As an instructor of LEADERSHIP for college students, I use many techniques to demonstrate and teach aspects of leadership — including watching Survivor.  Generally though we only watch the first four to five episodes as a class because at some point the “game” becomes more and more autocratic and Machiavellian — and mean spirited. Ultimately the Survivor premise — of voting everyone off until there is only one Survivor — is the antithesis of the best practices of LEADERSHIP. But during those first four episodes you can really see LEADERSHIP emerge among the members of the tribes; what I refer to as Survivor Leadership. After 4 to 5 episodes into the season, it is important to focus on the importance of Community LEADERSHIP.

Robert Greenleaf

Robert K. Greenleaf

In order to understand others, you must first understand yourself.  You cannot lead a team or tribe unless you understand others enough to include and empower them.  Once they are empowered they must be coached, challenged, and encouraged. In Survivor, your immediate tribe is your core community (small c) or family.  The entire group of castaways regardless of their tribe affiliation and their alliances is the Community (Big C).  Unfortunately, the castaways become so focused on Leading their tribe and playing the game that they fail to become great Community Leaders. To examine this further we must look at various LEADERSHIP models particularly Robert Greenleaf’s Servant Leadership.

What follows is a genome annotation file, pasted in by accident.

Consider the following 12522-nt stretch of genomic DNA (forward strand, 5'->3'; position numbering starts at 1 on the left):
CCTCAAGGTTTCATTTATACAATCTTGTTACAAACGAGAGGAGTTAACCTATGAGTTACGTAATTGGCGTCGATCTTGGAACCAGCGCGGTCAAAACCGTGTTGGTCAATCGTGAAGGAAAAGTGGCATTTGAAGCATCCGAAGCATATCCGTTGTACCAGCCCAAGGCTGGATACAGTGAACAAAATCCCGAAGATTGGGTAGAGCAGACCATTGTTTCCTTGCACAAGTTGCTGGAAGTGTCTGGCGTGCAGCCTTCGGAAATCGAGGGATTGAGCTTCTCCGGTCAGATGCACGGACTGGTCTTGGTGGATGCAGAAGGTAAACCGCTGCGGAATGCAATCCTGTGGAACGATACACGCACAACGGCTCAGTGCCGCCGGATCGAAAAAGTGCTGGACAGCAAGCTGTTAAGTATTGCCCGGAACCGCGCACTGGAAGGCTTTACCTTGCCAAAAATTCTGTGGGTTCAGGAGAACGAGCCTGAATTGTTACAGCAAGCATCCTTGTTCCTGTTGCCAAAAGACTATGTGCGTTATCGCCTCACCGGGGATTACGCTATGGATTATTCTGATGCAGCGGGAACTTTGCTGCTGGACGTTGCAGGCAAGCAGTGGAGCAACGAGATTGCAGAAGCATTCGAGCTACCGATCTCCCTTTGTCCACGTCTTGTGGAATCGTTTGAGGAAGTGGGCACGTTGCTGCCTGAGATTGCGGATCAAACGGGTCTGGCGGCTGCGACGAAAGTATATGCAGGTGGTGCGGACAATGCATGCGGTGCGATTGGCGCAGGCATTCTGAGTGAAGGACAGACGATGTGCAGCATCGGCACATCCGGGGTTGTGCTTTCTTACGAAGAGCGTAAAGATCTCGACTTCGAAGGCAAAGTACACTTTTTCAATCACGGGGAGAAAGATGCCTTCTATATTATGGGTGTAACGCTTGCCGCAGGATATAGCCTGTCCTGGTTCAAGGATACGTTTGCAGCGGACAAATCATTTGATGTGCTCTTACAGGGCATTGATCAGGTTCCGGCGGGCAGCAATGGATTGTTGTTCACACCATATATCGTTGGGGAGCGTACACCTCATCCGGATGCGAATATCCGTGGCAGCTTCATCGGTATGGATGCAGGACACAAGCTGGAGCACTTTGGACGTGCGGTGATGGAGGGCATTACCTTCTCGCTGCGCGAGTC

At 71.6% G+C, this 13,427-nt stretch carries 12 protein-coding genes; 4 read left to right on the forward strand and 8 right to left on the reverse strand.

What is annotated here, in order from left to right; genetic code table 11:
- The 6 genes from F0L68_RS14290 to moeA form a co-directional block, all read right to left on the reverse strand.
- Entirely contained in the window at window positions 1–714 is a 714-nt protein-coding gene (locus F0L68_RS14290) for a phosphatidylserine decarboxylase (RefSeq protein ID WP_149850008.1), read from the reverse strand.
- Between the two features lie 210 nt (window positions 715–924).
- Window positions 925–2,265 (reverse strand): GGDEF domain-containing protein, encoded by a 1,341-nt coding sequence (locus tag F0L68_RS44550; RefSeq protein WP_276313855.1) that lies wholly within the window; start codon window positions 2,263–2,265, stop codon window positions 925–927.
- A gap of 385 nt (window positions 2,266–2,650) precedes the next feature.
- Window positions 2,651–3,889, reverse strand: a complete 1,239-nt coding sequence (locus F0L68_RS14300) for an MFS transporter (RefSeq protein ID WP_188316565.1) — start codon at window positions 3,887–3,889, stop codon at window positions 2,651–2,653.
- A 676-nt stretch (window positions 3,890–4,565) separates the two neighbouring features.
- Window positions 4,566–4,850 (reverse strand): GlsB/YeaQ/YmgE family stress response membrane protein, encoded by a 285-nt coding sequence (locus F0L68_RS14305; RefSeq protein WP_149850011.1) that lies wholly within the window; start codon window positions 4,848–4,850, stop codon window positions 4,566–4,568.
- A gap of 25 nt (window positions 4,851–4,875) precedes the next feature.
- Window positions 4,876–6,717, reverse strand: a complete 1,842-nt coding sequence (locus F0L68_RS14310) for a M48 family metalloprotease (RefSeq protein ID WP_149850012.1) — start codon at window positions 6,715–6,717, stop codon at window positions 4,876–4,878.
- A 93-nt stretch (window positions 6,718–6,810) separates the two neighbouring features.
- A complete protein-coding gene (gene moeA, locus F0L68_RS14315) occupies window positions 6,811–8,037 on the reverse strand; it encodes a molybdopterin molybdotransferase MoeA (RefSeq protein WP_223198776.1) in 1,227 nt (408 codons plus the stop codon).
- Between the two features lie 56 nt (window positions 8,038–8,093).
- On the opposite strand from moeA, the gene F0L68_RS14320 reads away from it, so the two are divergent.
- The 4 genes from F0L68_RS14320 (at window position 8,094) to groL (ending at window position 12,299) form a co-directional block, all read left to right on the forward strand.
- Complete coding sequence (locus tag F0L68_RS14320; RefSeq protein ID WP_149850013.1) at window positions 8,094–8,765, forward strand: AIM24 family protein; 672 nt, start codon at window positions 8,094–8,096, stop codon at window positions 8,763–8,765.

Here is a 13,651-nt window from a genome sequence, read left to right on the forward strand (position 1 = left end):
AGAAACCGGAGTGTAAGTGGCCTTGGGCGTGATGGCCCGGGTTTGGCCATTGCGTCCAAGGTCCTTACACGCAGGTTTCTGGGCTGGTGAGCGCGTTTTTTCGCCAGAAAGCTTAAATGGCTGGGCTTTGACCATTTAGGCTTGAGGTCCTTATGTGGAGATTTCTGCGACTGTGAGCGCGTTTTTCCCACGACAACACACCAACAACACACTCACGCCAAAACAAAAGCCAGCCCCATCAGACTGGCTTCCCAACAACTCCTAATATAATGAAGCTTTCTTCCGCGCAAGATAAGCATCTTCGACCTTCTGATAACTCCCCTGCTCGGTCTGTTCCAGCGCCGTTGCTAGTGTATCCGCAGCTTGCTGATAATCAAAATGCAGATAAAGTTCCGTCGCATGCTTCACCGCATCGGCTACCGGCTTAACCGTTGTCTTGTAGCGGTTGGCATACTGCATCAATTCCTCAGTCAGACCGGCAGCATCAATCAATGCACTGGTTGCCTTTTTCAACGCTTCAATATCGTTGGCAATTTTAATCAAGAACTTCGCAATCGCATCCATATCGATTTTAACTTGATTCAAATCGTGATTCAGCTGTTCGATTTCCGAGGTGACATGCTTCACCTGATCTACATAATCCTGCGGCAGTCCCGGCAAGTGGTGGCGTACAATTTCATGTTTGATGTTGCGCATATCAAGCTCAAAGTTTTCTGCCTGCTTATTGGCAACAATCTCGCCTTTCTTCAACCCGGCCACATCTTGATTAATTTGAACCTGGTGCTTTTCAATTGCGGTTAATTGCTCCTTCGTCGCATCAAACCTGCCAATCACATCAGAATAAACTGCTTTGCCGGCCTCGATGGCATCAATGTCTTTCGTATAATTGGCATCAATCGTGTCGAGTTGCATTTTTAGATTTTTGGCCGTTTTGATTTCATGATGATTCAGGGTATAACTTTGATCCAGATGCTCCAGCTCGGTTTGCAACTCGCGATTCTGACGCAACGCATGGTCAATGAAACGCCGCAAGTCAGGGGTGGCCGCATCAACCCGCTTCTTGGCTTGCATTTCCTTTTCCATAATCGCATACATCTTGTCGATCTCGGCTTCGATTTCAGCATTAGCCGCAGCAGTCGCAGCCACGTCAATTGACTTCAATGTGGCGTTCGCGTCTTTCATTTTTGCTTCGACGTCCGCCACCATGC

Colton has lost sight of one important aspect of leadership — all of your actions should be to benefit the common good.  This is best articulated in the definition from The Relational Leadership Model which states: Leadership is a relational process of people together attempting to accomplish change or make a difference to benefit the common good (Komives, 2007).  At this point in my class, I would tell the students “this is where we lose Hitler.”  Hitler may have been effective in mobilizing lots of people to do his bidding but nothing he was doing was for the “common good”; therefore, he was not a leader.

Christina

Christina

Alicia

Alicia